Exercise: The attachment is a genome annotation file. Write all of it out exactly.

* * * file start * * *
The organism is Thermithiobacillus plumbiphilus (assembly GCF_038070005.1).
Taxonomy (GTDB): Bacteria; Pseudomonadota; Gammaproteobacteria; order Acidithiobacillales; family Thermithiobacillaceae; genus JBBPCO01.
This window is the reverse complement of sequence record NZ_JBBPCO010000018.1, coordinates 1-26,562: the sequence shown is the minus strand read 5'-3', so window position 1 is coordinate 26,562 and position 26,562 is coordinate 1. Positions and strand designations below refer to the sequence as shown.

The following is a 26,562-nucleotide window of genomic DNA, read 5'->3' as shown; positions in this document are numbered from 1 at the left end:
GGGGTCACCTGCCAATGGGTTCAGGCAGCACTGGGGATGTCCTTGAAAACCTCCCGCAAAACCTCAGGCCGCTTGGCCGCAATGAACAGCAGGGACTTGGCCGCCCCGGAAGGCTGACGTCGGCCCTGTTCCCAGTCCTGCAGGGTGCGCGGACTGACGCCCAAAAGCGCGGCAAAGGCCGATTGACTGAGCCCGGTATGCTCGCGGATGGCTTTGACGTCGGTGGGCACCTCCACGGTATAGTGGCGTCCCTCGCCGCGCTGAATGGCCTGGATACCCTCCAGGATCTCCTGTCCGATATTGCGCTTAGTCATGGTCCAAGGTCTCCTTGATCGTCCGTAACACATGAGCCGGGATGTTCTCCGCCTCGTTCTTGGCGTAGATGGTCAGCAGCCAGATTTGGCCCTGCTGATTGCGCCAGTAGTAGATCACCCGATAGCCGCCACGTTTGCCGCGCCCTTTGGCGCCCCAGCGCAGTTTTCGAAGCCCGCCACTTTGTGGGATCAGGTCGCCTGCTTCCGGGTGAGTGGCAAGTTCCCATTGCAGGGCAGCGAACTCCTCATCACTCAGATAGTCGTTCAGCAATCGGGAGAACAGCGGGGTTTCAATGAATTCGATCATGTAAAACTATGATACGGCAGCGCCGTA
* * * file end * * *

The organism is Thermithiobacillus plumbiphilus (assembly GCF_038070005.1).
Taxonomy (GTDB): Bacteria; Pseudomonadota; Gammaproteobacteria; order Acidithiobacillales; family Thermithiobacillaceae; genus JBBPCO01.
This window is the reverse complement of sequence record NZ_JBBPCO010000018.1, coordinates 1-26,562: the sequence shown is the minus strand read 5'-3', so window position 1 is coordinate 26,562 and position 26,562 is coordinate 1. Positions and strand designations below refer to the sequence as shown.

The following is a 26,562-nucleotide window of genomic DNA, read 5'->3' as shown; positions in this document are numbered from 1 at the left end:
GGGGTCACCTGCCAATGGGTTCAGGCAGCACTGGGGATGTCCTTGAAAACCTCCCGCAAAACCTCAGGCCGCTTGGCCGCAATGAACAGCAGGGACTTGGCCGCCCCGGAAGGCTGACGTCGGCCCTGTTCCCAGTCCTGCAGGGTGCGCGGACTGACGCCCAAAAGCGCGGCAAAGGCCGATTGACTGAGCCCGGTATGCTCGCGGATGGCTTTGACGTCGGTGGGCACCTCCACGGTATAGTGGCGTCCCTCGCCGCGCTGAATGGCCTGGATACCCTCCAGGATCTCCTGTCCGATATTGCGCTTAGTCATGGTCCAAGGTCTCCTTGATCGTCCGTAACACATGAGCCGGGATGTTCTCCGCCTCGTTCTTGGCGTAGATGGTCAGCAGCCAGATTTGGCCCTGCTGATTGCGCCAGTAGTAGATCACCCGATAGCCGCCACGTTTGCCGCGCCCTTTGGCGCCCCAGCGCAGTTTTCGAAGCCCGCCACTTTGTGGGATCAGGTCGCCTGCTTCCGGGTGAGTGGCAAGTTCCCATTGCAGGGCAGCGAACTCCTCATCACTCAGATAGTCGTTCAGCAATCGGGAGAACAGCGGGGTTTCAATGAATTCGATCATGTAAAACTATGATACGGCAGCGCCGTA